Indian Navy Requests New Patrol Aircraft
India’s Ministry of Defense (MoD) has issued a request for proposal for nine medium-range maritime reconnaissance (MRMR) aircraft for the Indian Navy, plus 38 anti-ship missiles. The Navy has taken delivery of the first of eight Boeing P-8I Poseidon jets, and Boeing Harpoon anti-ship missiles. Although the new RFP seems to encourage smaller, lower-cost airframes and weapons, its terms may limit the bids.
The RFP states the aircraft must fly a transit of 400 nm at 300 knots and patrol 400 nm for four hours at a height of 10,000 feet, configured with two missiles with a range of about 50 nm. The MoD has called for a pre-bid meeting with the vendors in early October to clarify queries. “It is confusing. Does the Indian navy want turboprops or jets?” asked one potential vendor.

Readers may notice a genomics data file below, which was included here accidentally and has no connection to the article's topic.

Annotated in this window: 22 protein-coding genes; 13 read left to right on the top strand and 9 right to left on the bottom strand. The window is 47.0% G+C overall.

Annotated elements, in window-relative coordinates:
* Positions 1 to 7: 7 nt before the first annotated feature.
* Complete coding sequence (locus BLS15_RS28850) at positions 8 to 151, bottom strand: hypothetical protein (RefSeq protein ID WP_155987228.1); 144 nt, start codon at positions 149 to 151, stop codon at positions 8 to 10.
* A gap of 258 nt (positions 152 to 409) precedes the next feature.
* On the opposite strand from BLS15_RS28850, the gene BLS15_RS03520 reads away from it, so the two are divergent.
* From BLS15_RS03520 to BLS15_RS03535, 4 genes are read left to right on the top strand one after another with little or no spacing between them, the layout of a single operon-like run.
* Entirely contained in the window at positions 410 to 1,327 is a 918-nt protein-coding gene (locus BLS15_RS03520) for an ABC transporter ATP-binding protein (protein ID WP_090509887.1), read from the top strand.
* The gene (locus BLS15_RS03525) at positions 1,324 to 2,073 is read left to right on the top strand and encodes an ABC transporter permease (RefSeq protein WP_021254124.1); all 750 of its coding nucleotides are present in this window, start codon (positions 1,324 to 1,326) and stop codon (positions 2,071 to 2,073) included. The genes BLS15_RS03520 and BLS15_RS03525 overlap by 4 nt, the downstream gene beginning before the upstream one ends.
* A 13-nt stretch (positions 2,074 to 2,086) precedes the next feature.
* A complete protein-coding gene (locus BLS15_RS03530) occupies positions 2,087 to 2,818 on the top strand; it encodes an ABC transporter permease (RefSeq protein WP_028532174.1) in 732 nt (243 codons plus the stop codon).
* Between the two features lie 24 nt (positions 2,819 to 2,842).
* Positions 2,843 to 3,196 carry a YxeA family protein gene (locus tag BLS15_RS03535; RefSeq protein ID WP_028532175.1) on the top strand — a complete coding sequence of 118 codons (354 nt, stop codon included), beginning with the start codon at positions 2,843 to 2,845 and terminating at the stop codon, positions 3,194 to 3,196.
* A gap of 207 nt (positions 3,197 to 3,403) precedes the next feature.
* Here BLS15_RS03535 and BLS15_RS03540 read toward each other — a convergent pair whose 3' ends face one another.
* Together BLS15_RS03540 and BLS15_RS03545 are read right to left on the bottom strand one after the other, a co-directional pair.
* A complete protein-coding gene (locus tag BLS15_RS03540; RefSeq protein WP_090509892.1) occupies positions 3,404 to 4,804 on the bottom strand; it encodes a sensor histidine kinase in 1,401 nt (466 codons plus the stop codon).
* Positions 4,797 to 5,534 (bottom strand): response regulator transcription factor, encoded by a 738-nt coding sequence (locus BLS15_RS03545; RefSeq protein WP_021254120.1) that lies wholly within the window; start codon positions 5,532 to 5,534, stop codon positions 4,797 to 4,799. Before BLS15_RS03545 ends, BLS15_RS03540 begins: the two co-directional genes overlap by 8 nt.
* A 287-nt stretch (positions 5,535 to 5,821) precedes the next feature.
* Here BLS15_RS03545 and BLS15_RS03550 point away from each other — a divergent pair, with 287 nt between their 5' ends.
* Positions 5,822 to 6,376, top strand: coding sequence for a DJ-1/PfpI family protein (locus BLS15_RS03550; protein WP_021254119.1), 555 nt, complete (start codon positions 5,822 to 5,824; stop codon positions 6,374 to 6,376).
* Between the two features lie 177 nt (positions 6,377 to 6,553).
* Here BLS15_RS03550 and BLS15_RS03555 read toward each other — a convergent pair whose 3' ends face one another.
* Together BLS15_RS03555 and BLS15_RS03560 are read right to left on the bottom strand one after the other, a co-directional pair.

The RFP was sent to eight potential vendors: Airbus Military (for the C-295 MPA); Alenia (for the ATR 72 MPA); Antonov (for an MPA based on the An-70); Boeing; Elta (for an MPA based on the Bombardier Q400); Lockheed Martin (for the SC-130 version of the Hercules); Saab (for the 340 or 2000 MSAs); and Embraer (for an EMB-145-based MPA).
It is believed that as an alternative to more P-8Is, Boeing could propose its maritime surveillance aircraft (MSA) with the recently identified Bombardier Challenger 605 as the platform. This has the same sensor suite as already carried by the P-8A Poseidon, but could offer lower operating costs. “As [they do] elsewhere in the world, price matters and capability matters…we are in discussions with a number of Asia-Pacific countries, and there are several customers interested in [the MSA’s] capabilities,” Chris Chadwick, president of Boeing Military Aircraft, said at the Paris Air Show in June.
Some in the industry have questioned the logic of the Indian Navy’s choosing the same platform for the MRMR as it did for the long-range requirement for which the P-8I was chosen. “Jets are not efficient doing patrol at low levels and dropping life rafts. Ideally, the navy needs three sizes of aircraft,” said an official related to manufacturing.